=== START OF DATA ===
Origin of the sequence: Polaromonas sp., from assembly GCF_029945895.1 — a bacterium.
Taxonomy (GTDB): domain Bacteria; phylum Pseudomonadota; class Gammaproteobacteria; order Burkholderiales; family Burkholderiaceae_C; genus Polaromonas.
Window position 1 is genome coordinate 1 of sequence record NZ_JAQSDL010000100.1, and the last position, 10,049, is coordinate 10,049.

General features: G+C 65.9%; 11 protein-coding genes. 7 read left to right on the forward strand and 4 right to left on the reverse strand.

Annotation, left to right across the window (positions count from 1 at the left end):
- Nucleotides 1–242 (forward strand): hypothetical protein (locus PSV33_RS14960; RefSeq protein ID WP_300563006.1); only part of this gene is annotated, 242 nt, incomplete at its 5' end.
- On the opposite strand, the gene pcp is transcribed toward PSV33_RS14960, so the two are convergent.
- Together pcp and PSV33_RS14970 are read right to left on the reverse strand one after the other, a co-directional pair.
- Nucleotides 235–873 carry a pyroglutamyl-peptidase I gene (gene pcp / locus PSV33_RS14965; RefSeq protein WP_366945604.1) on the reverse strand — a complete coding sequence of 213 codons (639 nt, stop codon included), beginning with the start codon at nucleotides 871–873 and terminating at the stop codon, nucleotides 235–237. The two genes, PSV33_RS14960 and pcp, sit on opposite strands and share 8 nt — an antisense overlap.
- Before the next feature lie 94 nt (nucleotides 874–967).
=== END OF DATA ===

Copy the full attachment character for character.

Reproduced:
Origin of the sequence: Polaromonas sp., from assembly GCF_029945895.1 — a bacterium.
Taxonomy (GTDB): domain Bacteria; phylum Pseudomonadota; class Gammaproteobacteria; order Burkholderiales; family Burkholderiaceae_C; genus Polaromonas.
Window position 1 is genome coordinate 1 of sequence record NZ_JAQSDL010000100.1, and the last position, 10,049, is coordinate 10,049.

General features: G+C 65.9%; 11 protein-coding genes. 7 read left to right on the forward strand and 4 right to left on the reverse strand.

Annotation, left to right across the window (positions count from 1 at the left end):
- Nucleotides 1–242 (forward strand): hypothetical protein (locus PSV33_RS14960; RefSeq protein ID WP_300563006.1); only part of this gene is annotated, 242 nt, incomplete at its 5' end.
- On the opposite strand, the gene pcp is transcribed toward PSV33_RS14960, so the two are convergent.
- Together pcp and PSV33_RS14970 are read right to left on the reverse strand one after the other, a co-directional pair.
- Nucleotides 235–873 carry a pyroglutamyl-peptidase I gene (gene pcp / locus PSV33_RS14965; RefSeq protein WP_366945604.1) on the reverse strand — a complete coding sequence of 213 codons (639 nt, stop codon included), beginning with the start codon at nucleotides 871–873 and terminating at the stop codon, nucleotides 235–237. The two genes, PSV33_RS14960 and pcp, sit on opposite strands and share 8 nt — an antisense overlap.
- Before the next feature lie 94 nt (nucleotides 874–967).